I argued and wheedled and begged. I considered attempting bribery, but there were lots of other staff around and I realized it wasn't Nigeria -- I wasn't quite sure what was the risk of being arrested for attempted bribery in Morocco. Avoiding jail seemed more valuable than avoiding being flown back to the US. Finally I realized it was hopeless, and I went online to cancel the ticket -- but due to the bad Internet connection I couldn't carry out the operation. And the flight was leaving quite shortly -- it seemed I was about to lose the $500 I'd spent on that ticket to Addis. In desperation I emailed a few family members telling them, if they were online, to help out poor imprisoned Ben and cancel the plane ticket for him. Fortunately my daughter was paying attention to her phone and got my message and called the online travel agency to cancel the ticket, which was done without penalty! Three cheers for the always-online, unimprisoned younger generation!
I was far from the only person in a confusing, indeterminate quasi-imprisoned state in the Casablanca airport. Although, I was the only white-skinned person among the set of individuals thus afflicted, during the time I was there.
There was one Canadian girl, apparently of African descent, who had been rejected admission from the Congo due to some visa irregularity. She assured me this kind of thing happened constantly in Africa, and you just had to grin and bear it. It always ended after a few days. She was going to get flown back to Canada, giving up on getting into the Congo for now. When she heard I was flying to Addis, she asked me to buy her a ticket too -- she said we could be traveling companions. It seemed fairly clear in context that what was intended was a "traveling companion with benefits". She was nice-looking and energetic, but that wasn't what I was looking for ... and in the end I wasn't allowed to fly to Addis anyway....
Another Canadian woman of African descent had been on the same plane as me to and from Lagos -- and had been rejected for the same exact reason as me. She also hadn't understood how or if or when to make a bribe in that context. The fact that she had been through basically the same process as me -- except that she had argued and struggled less -- was an indicator to me that I had not been rejected because I looked like a bit of a hippie freak. This woman looked perfectly normal; she was a well-dressed, well-spoken young black woman, international-looking and -acting so that one couldn't tell by interacting with her if she was a middle-class American or a middle-class African. Like me, she was just baffled by the Nigerian way of doing things, and had come with what she had rationally believed -- based on the information she'd been given -- to be an adequate set of documents to get a business visa on arrival.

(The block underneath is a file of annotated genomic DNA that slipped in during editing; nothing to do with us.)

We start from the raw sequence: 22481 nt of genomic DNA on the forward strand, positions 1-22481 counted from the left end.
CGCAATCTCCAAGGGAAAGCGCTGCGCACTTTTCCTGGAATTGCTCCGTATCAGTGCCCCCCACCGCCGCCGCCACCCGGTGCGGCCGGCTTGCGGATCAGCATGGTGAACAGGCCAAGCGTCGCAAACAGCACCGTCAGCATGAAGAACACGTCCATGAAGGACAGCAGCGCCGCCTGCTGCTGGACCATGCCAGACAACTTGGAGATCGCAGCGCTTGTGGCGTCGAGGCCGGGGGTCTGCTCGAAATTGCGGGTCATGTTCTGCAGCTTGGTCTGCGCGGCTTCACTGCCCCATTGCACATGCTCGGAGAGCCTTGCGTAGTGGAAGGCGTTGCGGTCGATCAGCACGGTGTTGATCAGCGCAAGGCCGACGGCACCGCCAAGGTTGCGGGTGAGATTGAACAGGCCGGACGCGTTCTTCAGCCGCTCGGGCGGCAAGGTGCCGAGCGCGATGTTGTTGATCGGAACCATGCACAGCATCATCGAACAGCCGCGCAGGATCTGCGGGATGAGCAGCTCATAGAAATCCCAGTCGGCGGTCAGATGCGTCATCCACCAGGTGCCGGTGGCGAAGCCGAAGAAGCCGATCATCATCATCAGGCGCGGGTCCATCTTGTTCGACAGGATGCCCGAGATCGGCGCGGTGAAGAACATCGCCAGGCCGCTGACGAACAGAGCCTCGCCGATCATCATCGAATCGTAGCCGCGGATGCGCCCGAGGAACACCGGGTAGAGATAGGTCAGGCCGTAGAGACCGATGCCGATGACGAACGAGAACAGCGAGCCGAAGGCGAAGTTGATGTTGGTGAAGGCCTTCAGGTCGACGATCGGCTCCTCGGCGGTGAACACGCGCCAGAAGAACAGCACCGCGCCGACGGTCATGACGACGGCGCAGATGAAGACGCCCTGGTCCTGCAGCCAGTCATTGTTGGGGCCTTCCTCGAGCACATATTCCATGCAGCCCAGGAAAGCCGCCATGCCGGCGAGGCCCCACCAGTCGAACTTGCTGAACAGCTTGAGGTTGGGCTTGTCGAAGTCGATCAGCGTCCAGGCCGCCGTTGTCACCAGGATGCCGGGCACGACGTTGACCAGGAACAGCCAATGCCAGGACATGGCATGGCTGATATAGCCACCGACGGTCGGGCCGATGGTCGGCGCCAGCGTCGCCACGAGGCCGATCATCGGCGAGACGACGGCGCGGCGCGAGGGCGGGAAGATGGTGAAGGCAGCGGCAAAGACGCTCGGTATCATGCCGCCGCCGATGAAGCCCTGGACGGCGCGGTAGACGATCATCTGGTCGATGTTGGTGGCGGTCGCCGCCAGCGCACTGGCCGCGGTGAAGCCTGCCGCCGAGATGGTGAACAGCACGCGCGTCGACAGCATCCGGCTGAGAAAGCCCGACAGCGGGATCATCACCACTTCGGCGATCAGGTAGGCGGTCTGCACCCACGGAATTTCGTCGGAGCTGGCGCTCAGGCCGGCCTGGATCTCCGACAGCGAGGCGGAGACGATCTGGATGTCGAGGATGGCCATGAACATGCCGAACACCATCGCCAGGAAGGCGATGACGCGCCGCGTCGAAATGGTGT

Most of the people detained in that transit area with me were Africans from various nations -- a few were refugees, but most were just ordinary citizens who had fallen afoul of some country's bureaucratic immigration peculiarities. They all seemed to take their predicament with much less annoyance than yours truly. To them, this was just part of the process of traveling -- something that could be expected to occur from time to time. At 1AM and 2AM, a number of them were singing and dancing together in the transit area, to a loud MP3 player with speakers that one of them had brought. As they jumped around going "Waka Waka Waka" and so forth, shaking their booties and genuinely making the best of the situation, I did reflect on the benefits of their easygoing attitude -- but nevertheless, being an impatient American, I still wanted pretty badly to get the fuck out of there as quickly as I could.
Anyway, after 15 hours in the Casablanca transit area, I was put on a plane back to New York, my homeland.... From which I immediately booked a flight back to Addis, but at a higher cost than if I'd been able to fly there directly from Casablanca. By the time I got back to New York my ass was seriously sore from sitting on airplane seats and transit lounge seats for so many hours.
On the other hand, at least I had had my trusty little Macbook Air with me through it all; and there had been reliable electrical power even if not much Internet. During all that hassle, I had made huge progress on editing a novel-in-progress that had been sitting on my laptop ("A Secret Love of Chaos"), and I'd finished a long-delayed research proposal.
A nice capstone to the ordeal was that, when I arrived back in New York, it turned out that my suitcase had gotten sent from Casablanca to Lagos, rather than to New York. Furthermore, the airline had not put the proper tags on it -- so after I waited in line an hour to file a complaint about the missing bag with Royal Air Maroc at JFK airport in New York, they told me the bag did not exist and there would be no way to get it back.